Last year, the Center For Inquiry won a lawsuit against the state of Indiana, giving non-religious people who were Secular Celebrants the ability to officiate weddings.
Before they stepped in, the only way an atheist could officiate was to direct the marrying couple to someone else to solemnize the wedding immediately afterwards, become a “minister” via a site like the Universal Life Church, or get certified by a group founded by Quakers.
So the legal victory was a welcome one. Atheists in Indiana no longer had to abdicate the solemnizing responsibility to someone else or pretend to have faith.
Later in the year, atheists in Minnesota tried to do the same thing.
A group called Atheists for Human Rights filed a lawsuit against Washington County officials for denying one of their members the chance to become an officiant:
The lawsuit stems from an incident in April where a member of the atheist group was issued credential to perform marriages by the group, which the plaintiffs say was accepted in Hennepin, Anoka and Stearns counties. When the member sought to receive official certification from Washington County, the application was initially accepted. But three days later, Taxpayer Services Division manager Steven Gransee wrote the applicant to tell them that “a member of an atheist organization… does not meet the statutory requirement.”
Another member of the group, plaintiff Rodney Rogers, repeated the process in September. The lawsuit says he was told by the clerk on duty that “he could not be issued credentials to solemnize marriages because the clerks had been instructed not to accept applications from any atheist or humanist organizations.”
It really made no sense to deny atheists the opportunity when you see the kind of religions Washington County had no problem with:
“These included the Universal Life Church and the Church of the Latter Day Dude, a religion of the Big Lebowski,” [AFHR communication director Maria Alena] Castle said. “Many atheists who want to be certified as marriage celebrants do not want to engage in the hypocrisy of pretending they are ministers of phony churches.”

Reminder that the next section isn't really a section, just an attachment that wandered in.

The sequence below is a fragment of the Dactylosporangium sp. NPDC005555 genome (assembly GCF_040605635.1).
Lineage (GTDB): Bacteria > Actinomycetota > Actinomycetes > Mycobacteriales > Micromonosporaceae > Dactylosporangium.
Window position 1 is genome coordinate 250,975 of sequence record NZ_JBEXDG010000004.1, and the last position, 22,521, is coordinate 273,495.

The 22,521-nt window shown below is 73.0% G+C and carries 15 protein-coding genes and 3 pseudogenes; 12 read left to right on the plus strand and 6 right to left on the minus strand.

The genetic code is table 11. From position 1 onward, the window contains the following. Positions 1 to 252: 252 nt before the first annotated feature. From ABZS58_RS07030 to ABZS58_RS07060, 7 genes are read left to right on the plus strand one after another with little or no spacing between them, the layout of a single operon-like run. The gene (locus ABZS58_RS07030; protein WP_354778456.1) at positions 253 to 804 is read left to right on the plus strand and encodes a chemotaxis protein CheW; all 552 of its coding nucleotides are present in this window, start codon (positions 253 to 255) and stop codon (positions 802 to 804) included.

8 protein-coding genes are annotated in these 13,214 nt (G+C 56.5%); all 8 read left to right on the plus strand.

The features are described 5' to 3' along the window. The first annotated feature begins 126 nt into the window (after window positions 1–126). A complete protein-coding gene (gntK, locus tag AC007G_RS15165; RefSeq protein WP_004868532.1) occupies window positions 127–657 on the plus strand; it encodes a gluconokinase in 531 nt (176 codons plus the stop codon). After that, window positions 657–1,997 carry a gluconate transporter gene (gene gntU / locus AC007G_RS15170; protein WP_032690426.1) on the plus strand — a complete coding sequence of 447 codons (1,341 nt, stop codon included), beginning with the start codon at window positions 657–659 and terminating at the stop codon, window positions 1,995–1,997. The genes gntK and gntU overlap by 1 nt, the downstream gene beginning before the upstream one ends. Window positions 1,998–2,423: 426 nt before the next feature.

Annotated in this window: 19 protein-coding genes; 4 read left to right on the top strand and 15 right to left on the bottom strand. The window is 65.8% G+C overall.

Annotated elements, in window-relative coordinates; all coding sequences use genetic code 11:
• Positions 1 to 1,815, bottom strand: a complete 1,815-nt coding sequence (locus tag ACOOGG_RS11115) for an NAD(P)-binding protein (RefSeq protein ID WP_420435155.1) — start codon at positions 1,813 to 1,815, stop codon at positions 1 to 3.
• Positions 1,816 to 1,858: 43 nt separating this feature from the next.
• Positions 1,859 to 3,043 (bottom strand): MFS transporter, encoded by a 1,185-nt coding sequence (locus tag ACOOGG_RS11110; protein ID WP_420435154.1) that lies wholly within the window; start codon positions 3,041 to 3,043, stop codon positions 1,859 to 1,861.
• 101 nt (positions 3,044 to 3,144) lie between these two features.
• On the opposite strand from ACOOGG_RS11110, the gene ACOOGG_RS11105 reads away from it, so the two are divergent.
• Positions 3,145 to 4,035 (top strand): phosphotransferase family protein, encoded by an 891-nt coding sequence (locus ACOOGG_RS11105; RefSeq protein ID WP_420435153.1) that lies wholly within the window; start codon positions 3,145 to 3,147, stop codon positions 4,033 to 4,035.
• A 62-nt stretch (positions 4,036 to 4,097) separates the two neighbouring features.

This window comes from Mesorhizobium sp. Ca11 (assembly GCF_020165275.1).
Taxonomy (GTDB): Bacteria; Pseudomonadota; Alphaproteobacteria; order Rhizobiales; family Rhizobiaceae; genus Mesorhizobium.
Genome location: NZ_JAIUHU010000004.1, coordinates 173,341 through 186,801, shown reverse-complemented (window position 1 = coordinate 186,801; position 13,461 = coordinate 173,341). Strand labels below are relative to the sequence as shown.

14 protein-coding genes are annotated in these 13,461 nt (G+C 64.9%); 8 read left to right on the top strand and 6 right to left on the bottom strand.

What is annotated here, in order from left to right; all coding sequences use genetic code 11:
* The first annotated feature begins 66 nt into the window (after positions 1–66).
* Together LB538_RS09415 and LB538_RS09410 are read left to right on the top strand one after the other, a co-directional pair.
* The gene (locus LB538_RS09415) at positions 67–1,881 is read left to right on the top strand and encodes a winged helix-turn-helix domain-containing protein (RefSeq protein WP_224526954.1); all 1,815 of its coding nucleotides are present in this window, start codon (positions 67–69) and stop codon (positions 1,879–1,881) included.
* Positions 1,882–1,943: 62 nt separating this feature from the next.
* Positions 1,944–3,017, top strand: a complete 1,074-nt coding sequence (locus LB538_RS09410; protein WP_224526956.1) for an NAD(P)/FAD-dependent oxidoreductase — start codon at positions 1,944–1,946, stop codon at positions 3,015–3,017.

You could get ordained from the Church of the Flying Spaghetti Monster, too.
None of this, obviously, had any effect on the officiants’ job. If an atheist couldn’t officiate a wedding, but an atheist who paid a few bucks to get a cheap certificate from the Church of the Latter Day Dude could… why bother making us jump through that hoop in the first place?
Minnesota allowed each county set its own officiating requirements, but there needed to be some rule prohibiting discrimination. That’s what the lawsuit was all about:
The suit, filed in U.S. District Court in Minnesota, asks that a judge declare state law and the county’s policy unconstitutional, and that the court issue a permanent injunction against denying marriage celebrant credentials based on atheist beliefs.
The bad news is that U.S. District Judge Joan Ericksen threw out the atheists’ lawsuit yesterday.
The good news? It was only because they had already achieved victory:
… the reason Ericksen tossed the case is that the county has reversed its policy and will now permit atheists to officiate at weddings. Previously only members of religious groups could do so.
“Washington County has clearly and unequivocally changed its allegedly wrongful practice,” Ericksen wrote.
In an interview Wednesday, Washington County Attorney Pete Orput said, “What it came down to was a risk-benefit for the county in that when we were sued based on our plain reading of the statute, we realized there was a strong likelihood that the courts may rule against us, causing us to pay significant attorneys fees for the other side.
“So we said, ‘OK, we surrender,’” he said.
Not exactly doing the right thing for the right reasons… but we’ll take it!
Congratulations to the Atheists for Human Rights for losing their way to victory.
(Image via Shutterstock. Large portions of this article were published earlier)